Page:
May 2, 2023, 2:10pm EDT

How Russia's Wagner played both sides in Sudan


Sign up for Semafor Africa: A rapidly-growing continent’s crucial stories. Read it now.

Title icon

The News

Russian private military company Wagner Group remains active in Sudan, despite denials by its leader, raising the prospect of the Kremlin-backed group playing a role in the conflict engulfing the nation.

Wagner chief Yevgeniy Prigozhin, responding in April to questions by media outlets on Telegram, said none of his contractors had been in the northeast African country for two years. But videos seen by Semafor, the testimony of a Sudanese bar association and security analysts all suggest the group is operating in the northeast African country.

The presence of the Kremlin-backed force, which at points has supported both of the feuding generals since the overthrow of former dictator Omar al-Bashir in 2019, adds to the uncertainty over how the conflict may develop nearly three weeks after fighting broke out.

Title icon

Know More

The northeast African country has been torn apart by fighting between forces loyal to feuding generals. The conflict, which has claimed around 500 lives and forced more than 100,000 people to flee their homes since fighting began on April 15, threatens a humanitarian crisis which could destabilize the wider region.

Wagner Group backed Sudan’s military chief General Abdel Fattah al-Burhan after the removal of Bashir but analysts say he switched allegiance to General Mohamed Hamdan Dagalo, also known as Hemeti, who seized control of the country’s gold mines.

Hemeti leads the ​​paramilitary Rapid Support Forces (RSF) in the ongoing power struggle with al-Buhran and his Sudanese Armed Forces (SAF). Wagner, whose mercenaries guard the gold mines, has reportedly supplied military equipment to the RSF.

Wagner fighters are active in a number of African countries affected by political instability, including Sudan’s neighbor the Central African Republic and Mali.

Title icon

Tanya's view

Prigozhin’s repeated denials of Wagner’s presence in Sudan, are undermined by mounting evidence of the group’s role in arming RSF.

Two videos seen by Semafor — both published last July, one posted on Facebook and another on Telegram — appear to show Wagner operatives training Sudanese fighters, although we were unable to independently verify the veracity of the footage. The Darfur Bar Association, in a statement last June, said it had recorded the testimonies of people in the South Darfur region whose relatives were allegedly killed by Wagner mercenaries near the border with CAR, adding that the Russian fighters were also seen near artisanal gold mines in that part of the country.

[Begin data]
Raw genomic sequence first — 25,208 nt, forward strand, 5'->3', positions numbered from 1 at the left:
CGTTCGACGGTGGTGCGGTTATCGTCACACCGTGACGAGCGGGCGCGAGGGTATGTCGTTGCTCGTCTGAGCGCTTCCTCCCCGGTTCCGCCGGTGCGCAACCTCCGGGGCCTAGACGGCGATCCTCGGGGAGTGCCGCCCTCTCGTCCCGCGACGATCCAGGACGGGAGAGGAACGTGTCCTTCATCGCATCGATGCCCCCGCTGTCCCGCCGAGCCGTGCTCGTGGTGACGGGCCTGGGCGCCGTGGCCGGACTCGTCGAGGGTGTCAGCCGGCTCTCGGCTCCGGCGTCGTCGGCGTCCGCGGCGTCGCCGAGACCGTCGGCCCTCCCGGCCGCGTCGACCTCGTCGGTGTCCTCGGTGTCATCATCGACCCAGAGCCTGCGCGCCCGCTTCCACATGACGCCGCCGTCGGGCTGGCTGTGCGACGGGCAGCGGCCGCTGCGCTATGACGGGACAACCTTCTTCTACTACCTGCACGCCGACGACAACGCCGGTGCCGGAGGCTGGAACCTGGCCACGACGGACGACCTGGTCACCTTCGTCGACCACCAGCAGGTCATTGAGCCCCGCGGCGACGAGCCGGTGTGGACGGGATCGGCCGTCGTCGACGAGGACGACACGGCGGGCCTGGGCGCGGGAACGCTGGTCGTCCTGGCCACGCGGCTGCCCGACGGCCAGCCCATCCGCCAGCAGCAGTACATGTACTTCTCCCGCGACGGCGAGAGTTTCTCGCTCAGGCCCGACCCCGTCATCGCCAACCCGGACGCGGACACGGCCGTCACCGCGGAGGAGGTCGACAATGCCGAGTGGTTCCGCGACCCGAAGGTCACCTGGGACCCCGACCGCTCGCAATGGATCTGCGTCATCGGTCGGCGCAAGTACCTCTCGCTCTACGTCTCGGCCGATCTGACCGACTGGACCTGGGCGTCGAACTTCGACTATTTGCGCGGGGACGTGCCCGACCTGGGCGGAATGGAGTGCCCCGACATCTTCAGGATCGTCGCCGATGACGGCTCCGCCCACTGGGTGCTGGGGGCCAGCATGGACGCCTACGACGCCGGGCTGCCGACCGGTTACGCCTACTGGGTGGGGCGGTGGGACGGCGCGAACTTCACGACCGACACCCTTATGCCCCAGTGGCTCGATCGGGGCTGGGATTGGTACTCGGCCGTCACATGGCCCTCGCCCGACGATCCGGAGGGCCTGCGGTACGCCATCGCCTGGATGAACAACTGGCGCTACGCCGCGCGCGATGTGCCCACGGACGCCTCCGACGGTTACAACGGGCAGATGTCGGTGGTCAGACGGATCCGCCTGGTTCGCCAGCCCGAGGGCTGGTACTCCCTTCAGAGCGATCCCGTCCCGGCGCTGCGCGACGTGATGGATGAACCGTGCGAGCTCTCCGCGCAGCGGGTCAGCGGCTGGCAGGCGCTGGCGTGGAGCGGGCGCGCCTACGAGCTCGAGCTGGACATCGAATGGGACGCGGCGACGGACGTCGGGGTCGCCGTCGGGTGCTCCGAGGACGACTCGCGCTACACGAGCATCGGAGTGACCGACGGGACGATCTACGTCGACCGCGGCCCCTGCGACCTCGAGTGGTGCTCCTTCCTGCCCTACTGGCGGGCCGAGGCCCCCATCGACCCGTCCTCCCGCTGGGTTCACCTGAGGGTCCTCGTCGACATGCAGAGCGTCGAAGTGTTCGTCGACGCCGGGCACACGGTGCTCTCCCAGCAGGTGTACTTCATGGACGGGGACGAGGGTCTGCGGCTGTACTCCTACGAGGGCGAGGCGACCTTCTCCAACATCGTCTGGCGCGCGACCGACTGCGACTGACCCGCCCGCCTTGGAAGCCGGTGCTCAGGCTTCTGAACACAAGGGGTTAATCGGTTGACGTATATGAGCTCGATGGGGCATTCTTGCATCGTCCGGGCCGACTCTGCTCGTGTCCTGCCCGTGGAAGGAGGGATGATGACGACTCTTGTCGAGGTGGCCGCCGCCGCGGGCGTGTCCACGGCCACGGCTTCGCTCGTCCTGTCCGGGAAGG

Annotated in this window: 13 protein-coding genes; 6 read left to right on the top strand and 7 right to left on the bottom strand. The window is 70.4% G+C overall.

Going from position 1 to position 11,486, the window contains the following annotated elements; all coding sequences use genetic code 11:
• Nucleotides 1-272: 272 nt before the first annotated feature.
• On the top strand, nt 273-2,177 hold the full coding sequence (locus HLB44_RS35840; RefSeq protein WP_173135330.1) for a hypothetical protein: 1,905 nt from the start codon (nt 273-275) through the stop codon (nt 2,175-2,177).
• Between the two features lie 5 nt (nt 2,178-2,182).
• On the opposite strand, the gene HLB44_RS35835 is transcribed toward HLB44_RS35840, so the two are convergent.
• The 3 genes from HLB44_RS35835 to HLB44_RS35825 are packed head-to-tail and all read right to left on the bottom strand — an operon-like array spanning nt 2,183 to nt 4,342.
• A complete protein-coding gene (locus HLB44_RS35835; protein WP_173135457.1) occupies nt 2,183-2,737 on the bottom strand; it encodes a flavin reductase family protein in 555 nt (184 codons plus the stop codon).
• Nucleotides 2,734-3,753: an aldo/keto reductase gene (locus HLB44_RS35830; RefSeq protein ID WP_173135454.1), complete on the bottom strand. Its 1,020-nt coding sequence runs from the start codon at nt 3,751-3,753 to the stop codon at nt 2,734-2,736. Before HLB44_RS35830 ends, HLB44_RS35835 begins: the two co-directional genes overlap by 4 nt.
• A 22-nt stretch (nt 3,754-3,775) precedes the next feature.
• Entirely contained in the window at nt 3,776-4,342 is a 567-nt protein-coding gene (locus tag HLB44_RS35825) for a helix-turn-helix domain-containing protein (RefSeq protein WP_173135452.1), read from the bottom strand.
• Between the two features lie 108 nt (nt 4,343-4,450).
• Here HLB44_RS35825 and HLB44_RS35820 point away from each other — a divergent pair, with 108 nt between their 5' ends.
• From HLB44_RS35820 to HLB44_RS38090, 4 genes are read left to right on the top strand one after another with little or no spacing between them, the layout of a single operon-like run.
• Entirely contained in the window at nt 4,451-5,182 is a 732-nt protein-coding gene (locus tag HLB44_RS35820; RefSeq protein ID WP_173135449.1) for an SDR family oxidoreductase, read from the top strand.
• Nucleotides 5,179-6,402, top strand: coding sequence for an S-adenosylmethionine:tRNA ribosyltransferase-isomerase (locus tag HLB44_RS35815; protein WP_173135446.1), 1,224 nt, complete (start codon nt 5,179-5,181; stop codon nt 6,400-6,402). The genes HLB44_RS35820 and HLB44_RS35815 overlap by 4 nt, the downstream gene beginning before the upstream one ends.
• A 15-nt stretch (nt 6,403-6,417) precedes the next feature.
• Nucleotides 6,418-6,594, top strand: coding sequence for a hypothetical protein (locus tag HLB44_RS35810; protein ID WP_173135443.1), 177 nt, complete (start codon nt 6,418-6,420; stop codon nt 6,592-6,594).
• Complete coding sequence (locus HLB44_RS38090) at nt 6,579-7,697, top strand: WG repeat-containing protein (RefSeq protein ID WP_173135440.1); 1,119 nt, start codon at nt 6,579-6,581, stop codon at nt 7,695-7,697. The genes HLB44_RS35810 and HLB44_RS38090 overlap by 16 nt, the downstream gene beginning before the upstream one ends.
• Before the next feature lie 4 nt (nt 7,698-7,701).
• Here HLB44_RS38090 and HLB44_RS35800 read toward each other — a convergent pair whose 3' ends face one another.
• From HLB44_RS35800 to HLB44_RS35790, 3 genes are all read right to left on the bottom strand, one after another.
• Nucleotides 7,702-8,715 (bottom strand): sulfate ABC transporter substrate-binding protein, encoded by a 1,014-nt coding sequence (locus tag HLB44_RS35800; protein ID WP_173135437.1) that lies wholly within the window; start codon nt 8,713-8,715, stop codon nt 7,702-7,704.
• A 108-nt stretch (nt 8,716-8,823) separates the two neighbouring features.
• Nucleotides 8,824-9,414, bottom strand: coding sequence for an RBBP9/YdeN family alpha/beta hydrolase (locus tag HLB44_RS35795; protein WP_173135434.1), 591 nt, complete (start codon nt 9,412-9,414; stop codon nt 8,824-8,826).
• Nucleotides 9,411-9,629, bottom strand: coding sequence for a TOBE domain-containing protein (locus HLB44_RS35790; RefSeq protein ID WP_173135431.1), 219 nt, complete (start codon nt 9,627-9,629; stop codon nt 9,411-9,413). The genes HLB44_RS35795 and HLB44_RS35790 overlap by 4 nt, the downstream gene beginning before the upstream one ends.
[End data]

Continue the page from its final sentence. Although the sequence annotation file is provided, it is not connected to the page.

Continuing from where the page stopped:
"Where Wagner thrives is where there is a gap in security provision, for example where a government is not strong enough to fight rebels such as in the Central African Republic,” said Ben Hunter, Africa analyst at risk intelligence company Verisk Maplecroft.

He said Wagner had worked with Hemeti’s RSF to secure control of gold mines. 

"Back in January we saw an agreement between the CAR government, Wagner and the RSF where they sought to clear rebel groups out of gold mining areas in north-eastern CAR,” he said. "There is at least one front company operating on behalf of Wagner."

Sudan is Africa’s third leading producer of gold, which remains the country’s most valuable export. Ready access to the country’s gold mines explains why Wagner would remain active in Sudan throughout the turmoil. Its gold mining and smuggling operations there are important in helping to soften the impact from international sanctions imposed on Russia over its invasion of Ukraine. Russia is also keen to maintain its long held interest in gaining access to the Red Sea via Sudan.

However, while Wagner is often seen as advancing the Kremlin's agenda abroad, recent history shows that Prigozhin’s interests aren’t always completely aligned with those of the Russian government and Putin. We’ve seen this in Sudan, but also most recently in Ukraine.


Wagner’s leader has earned the reputation for being defiant and confrontational, sometimes acting in open and direct opposition to other Russian state actors, including the ministries of Defense and Foreign Affairs.

So, while it seems clear that Wagner is still active in Sudan, how this will play out in the conflict and its relations with Moscow is less certain.

Title icon

Room for Disagreement

Late last month on his Telegram channel, Prigozhin said: “There have been no Wagner employees in Sudan for more than two years.”

“We haven't maintained any contact with either Mohamed Hamdan Dagalo or Fattah al-Burhan for a long time,” he wrote in a statement. “None of the companies affiliated with Yevgeny Prigozhin has a financial interest in Sudan.”

He said media houses linking Wagner or himself to the  ongoing Sudan conflict were “making blind guesses or trying to defend one side of this conflict by manipulating facts.”

Title icon


While the current power struggle for the control of the resource-rich North African nation is deeply rooted in Sudanese domestic politics, “it creates opportunities for foreign actors — including Russia, through Wagner—to intervene to shape a political future conducive to their own interests,” noted a recent report by the Washington-based Center for Strategic and International Studies.

“Absent evidence to the contrary, Western analysts should not misconstrue Wagner as ideologically bound to either faction [in Sudan],” the CSIS report warns.

Title icon


  • A CNN investigation found that Russia is plundering gold in Sudan to boost its war effort in Ukraine, transporting the precious metal through the Central African Republic, where Wagner remains active.

— additional reporting by Alexis Akwagyiram


Sign up for Semafor Africa: A rapidly-growing continent’s crucial stories. Read it now.